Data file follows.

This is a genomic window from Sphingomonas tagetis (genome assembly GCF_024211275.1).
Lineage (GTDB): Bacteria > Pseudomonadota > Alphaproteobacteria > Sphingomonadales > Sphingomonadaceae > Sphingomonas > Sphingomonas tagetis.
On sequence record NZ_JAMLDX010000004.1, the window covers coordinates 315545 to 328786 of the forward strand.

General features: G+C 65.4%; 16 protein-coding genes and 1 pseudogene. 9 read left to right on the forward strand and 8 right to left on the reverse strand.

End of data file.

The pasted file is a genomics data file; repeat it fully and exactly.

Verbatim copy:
This is a genomic window from Sphingomonas tagetis (genome assembly GCF_024211275.1).
Lineage (GTDB): Bacteria > Pseudomonadota > Alphaproteobacteria > Sphingomonadales > Sphingomonadaceae > Sphingomonas > Sphingomonas tagetis.
On sequence record NZ_JAMLDX010000004.1, the window covers coordinates 315545 to 328786 of the forward strand.

General features: G+C 65.4%; 16 protein-coding genes and 1 pseudogene. 9 read left to right on the forward strand and 8 right to left on the reverse strand.